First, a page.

Beneath the second slab was original stone, believed to be the resting place of Jesus after the crucifixion. Until this moment, the team had not seen evidence of the rock bed with their ground-penetrating radar.

A Moment of Faith

The Holy Land Review, official publication of the Franciscan Custody of the Holy Land, reported reactions of the Franciscans and their associates who were permitted to view the opened tomb.

Franciscan Father Dobromir Jazstal, vicar of the Custody of the Holy Land, recalled: “It was without any doubt a very moving moment. When the slab was lifted off, everyone was trying to imagine what might be there underneath. We were experiencing something really special, which brought us near to Christ himself.”

Franciscan Father David Grenier, secretary of the Custody of the Holy Land, observed the emotions of those present. “I saw all those who went in and I saw them come out. One after the other, their eyes were shining with tears, filled with emotion.”

Osama Hamdan, architect for the Franciscan Custody of the Holy Land, brought a different viewpoint: “I am a Muslim, and Jesus is a prophet for us. To work at the tomb of Jesus—it’s really emotional. To be here, at this exact moment, I felt very privileged. The Sepulchre is part of the places that are also venerated by Muslims. It has a great religious and historical value.”

Nadia Nadazhda of Russia holds a candle while she waits in line to enter the tomb where tradition holds that Jesus was buried and resurrected in the Church of the Holy Sepulchre in the Old City of Jerusalem. (CNS photo/Debbie Hill)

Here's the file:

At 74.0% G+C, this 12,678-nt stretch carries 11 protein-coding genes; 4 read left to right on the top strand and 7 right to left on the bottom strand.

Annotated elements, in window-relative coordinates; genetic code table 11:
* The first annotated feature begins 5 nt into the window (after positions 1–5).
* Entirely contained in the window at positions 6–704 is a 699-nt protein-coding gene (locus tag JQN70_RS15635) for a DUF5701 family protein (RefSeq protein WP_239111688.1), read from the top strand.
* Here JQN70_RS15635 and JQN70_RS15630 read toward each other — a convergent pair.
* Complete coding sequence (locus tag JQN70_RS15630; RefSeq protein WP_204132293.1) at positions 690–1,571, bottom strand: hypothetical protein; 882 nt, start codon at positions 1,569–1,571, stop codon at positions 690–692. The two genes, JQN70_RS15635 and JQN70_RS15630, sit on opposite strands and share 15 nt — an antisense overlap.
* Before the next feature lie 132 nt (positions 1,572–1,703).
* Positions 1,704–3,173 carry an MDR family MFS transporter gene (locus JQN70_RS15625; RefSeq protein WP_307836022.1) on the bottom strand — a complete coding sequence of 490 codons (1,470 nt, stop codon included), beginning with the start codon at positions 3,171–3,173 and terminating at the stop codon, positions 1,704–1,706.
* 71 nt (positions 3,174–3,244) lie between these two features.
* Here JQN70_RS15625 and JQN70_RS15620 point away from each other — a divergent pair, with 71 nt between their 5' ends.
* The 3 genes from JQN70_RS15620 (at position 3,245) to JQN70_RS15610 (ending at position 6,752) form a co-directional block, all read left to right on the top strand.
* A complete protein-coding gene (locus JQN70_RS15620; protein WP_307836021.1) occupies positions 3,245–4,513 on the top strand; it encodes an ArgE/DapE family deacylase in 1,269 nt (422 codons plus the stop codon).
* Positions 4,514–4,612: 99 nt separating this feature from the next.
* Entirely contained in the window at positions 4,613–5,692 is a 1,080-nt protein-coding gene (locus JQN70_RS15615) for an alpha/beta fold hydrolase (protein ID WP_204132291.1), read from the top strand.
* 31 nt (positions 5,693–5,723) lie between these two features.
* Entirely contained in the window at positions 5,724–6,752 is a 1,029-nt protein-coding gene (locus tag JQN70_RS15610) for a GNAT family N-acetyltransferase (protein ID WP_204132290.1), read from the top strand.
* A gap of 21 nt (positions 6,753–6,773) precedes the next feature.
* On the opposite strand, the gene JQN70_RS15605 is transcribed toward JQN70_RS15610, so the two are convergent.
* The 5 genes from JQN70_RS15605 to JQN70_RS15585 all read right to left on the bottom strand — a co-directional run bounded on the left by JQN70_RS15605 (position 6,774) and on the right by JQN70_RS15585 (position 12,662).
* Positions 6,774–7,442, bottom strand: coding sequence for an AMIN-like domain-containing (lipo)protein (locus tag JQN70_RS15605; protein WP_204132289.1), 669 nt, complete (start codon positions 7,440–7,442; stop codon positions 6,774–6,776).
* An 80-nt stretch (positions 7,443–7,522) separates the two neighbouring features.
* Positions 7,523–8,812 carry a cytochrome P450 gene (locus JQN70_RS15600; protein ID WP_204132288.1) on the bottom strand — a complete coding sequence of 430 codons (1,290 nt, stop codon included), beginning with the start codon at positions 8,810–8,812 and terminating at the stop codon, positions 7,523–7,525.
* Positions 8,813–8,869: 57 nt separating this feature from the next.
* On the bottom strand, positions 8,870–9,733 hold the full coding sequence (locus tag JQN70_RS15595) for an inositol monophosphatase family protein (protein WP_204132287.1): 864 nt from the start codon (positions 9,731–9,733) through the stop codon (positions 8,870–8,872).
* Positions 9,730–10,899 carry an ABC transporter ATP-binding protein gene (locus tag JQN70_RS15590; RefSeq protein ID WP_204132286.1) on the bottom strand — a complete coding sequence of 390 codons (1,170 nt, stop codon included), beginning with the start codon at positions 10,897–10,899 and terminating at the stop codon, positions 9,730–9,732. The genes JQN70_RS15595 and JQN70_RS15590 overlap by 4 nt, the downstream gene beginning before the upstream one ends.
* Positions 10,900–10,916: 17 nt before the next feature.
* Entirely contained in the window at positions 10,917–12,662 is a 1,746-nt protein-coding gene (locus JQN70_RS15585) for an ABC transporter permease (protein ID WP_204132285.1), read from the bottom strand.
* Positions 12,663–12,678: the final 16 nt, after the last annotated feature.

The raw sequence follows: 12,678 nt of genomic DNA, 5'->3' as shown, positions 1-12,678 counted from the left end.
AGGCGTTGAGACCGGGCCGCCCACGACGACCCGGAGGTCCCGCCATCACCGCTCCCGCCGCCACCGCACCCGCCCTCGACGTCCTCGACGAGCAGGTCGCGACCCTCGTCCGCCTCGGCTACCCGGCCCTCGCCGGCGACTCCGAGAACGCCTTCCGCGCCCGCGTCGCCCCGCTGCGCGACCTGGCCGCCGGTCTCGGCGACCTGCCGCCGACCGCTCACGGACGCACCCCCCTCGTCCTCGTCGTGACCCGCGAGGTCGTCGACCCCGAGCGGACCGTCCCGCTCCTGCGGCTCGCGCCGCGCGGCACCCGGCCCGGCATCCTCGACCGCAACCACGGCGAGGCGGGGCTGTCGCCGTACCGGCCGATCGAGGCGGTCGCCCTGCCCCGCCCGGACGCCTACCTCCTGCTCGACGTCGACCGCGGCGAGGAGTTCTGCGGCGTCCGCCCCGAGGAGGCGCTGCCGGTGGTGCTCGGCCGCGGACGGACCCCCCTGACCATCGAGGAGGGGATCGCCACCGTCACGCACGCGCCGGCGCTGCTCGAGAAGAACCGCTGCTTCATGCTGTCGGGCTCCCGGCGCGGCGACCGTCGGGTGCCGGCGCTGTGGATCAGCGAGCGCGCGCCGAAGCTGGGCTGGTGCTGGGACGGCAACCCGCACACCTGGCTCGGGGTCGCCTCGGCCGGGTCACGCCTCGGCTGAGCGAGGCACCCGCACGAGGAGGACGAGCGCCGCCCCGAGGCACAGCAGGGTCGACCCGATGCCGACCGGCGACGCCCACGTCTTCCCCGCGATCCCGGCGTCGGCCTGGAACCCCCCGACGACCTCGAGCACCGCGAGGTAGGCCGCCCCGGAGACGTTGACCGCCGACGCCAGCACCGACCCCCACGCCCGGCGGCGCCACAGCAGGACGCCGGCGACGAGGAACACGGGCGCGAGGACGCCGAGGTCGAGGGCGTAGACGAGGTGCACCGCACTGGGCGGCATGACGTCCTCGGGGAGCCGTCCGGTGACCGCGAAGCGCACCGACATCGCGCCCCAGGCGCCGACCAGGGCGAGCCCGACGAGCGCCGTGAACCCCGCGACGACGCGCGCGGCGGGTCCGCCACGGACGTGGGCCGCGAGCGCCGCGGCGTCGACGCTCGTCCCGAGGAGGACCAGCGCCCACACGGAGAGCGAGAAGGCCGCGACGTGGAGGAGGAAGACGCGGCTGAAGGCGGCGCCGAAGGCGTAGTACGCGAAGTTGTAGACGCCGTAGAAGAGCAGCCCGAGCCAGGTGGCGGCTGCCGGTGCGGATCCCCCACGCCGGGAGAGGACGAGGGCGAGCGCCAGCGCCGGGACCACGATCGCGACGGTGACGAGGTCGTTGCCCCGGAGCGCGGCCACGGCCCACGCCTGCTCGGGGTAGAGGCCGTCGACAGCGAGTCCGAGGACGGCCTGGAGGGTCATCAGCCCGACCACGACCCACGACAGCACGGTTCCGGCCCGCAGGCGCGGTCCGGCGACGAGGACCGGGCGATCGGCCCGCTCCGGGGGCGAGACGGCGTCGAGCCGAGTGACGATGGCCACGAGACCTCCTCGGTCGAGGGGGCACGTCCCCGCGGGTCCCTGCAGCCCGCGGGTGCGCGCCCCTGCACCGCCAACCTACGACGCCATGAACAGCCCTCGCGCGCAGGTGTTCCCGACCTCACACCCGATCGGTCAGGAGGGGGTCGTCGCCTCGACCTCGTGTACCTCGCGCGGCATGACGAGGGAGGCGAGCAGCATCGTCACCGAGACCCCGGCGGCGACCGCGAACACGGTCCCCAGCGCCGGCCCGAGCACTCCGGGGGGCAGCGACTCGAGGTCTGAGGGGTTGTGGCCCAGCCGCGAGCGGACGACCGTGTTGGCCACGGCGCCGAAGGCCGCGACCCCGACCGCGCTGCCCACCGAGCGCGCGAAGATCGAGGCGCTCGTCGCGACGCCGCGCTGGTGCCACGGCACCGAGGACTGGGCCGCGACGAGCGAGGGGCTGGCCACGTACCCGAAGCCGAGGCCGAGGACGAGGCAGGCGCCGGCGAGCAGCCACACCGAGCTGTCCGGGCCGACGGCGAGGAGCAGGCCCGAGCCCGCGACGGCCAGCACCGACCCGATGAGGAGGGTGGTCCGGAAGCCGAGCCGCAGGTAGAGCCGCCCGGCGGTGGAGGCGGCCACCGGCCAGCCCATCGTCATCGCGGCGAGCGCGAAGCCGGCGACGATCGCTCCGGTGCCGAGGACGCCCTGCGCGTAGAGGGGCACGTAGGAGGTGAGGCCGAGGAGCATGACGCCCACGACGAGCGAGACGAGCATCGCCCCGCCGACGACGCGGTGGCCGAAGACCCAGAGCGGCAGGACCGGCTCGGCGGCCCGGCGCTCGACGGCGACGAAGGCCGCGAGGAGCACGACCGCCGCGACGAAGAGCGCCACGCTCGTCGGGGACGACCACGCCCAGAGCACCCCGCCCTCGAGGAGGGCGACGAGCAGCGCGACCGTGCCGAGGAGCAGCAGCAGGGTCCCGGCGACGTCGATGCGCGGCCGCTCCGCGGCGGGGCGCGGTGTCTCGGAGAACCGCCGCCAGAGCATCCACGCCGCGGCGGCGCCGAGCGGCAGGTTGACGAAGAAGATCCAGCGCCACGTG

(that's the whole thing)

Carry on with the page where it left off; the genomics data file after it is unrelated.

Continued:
While some would have wished to make a more thorough examination of the burial place of Jesus, the deadline of Orthodox Easter 2017 loomed. The opening was sealed and work continued. But measurements taken while it was exposed would offer one further surprise. Samples examined using archaeometric investigation revealed that mortar holding the lower slab to the bedrock dates to AD 345, plus or minus 165 years. This means that the lower slab (thought to be more recent) comes from the Constantinian era.

More revelations will certainly come as the mountain of data is studied and released, something Professor Moropoulou promises future generations. One concession to the future came as the team was permitted to open a window in the inner wall of the tomb chamber, opposite the burial place of Jesus. A Plexiglas cover will permit future monitoring of the original stone of the cave. And this “window into time” will offer an opportunity for pilgrims to view the Holy Rock that witnessed the Resurrection.

Greg Friedman, OFM, is a Franciscan friar in service to the Franciscans of the Holy Land and editor of The Holy Land Review. Marie-Armelle Beaulieu and Beatrice Guarrera of Terre Sainte Magazine contributed to the reporting for this article.

The Silent Witness: An Easter Reflection

We waited with a sense of great anticipation on the night of October 26, 2016, as inside the Edicule enshrining the tomb of Jesus in Jerusalem’s Church of the Holy Sepulchre, engineers under the supervision of the National Technical University of Athens prepared to expose something that had been seen by no living creature. The marble slab covering the burial site of Jesus, in place since 1555 and not opened since 1809, was about to be removed.

The sense of awe at being present for such a historic occasion was broken only by the occasional nervous chatter of the Greek Orthodox monks, the Franciscans (representing the Catholic Church), and Armenian Orthodox.